The lack of clarity around online safety best practice is putting teachers in a tricky situation, says Nick Shaw, Norton’s EME VP of sales and marketing, in this opinion piece
Although teachers, parents, school governing bodies, Ofsted and central Government have all been looking to lead the charge when it comes to e-safety education, as of yet no one party has taken formal ownership of the issue.
Currently, e-safety education remains a grey area in schools. And this lack of clarity around online safety best practice is putting teachers in a tricky situation, both when it comes to meeting the technology and IT guidelines of the new curriculum, and also keeping children safe and secure on these connected devices.
Until a time comes when a unified approach to e-safety education is adopted, it’s important that teachers in the UK take responsibility for installing a culture of online safety education in their classroom. If you’re unsure how to go about doing this, our top tips below are a good place to start.
Educate children about the internet.
It sounds simple but educating pupils about the internet is step one in making sure they remain safe when online. Setting simple ground rules about the dangers of clicking on suspicious links, oversharing and talking to strangers online – in the same way that teachers would set boundaries about general behaviour in the classroom – will help pupils with online etiquette.
Become an expert.
If a school doesn’t have funding in place to support e-safety training, there are plenty of free resources online to help them and their colleagues make sense of online safety. Get Safe Online and Cyber Street Wise are just a few of the organisations we have been working with to help teachers instill a culture of e-safety education in the classroom.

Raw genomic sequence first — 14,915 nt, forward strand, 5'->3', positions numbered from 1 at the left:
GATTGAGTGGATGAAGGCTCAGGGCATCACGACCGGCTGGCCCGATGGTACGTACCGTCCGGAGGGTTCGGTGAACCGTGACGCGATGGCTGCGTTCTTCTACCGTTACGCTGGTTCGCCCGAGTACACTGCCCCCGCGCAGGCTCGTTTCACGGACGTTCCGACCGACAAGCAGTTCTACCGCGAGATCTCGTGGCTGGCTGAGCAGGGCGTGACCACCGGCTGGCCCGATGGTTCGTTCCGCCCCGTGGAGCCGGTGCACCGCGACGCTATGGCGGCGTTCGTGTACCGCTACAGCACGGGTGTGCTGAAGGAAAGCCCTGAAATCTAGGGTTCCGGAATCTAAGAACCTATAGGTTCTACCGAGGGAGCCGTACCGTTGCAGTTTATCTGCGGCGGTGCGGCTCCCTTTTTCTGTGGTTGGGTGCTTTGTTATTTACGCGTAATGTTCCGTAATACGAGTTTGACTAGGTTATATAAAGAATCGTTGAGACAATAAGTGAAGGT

Change their perception of the online world.
Children often struggle to see the implications or severity of their actions online – one example of this is cyber-bullying. It’s important you encourage pupils to view the online world as an extension of their real world. This means anything they wouldn’t do or say in the real world they shouldn’t be doing online. To help change perceptions, get them to asking themselves the following questions: Would I do or say this in the school playground? Would I share this information or secret with my friends?
Keep security software up to date.
When setting up a classroom, make sure all devices that allow pupils access to the internet – smartphones, tablets and PCs – are equipped with age-appropriate security software and privacy filters. With multiple threats now facing children online, it’s important to adopt the right level of security software.
About the author
Nick Shaw is Norton’s EME vice president of sales and marketing.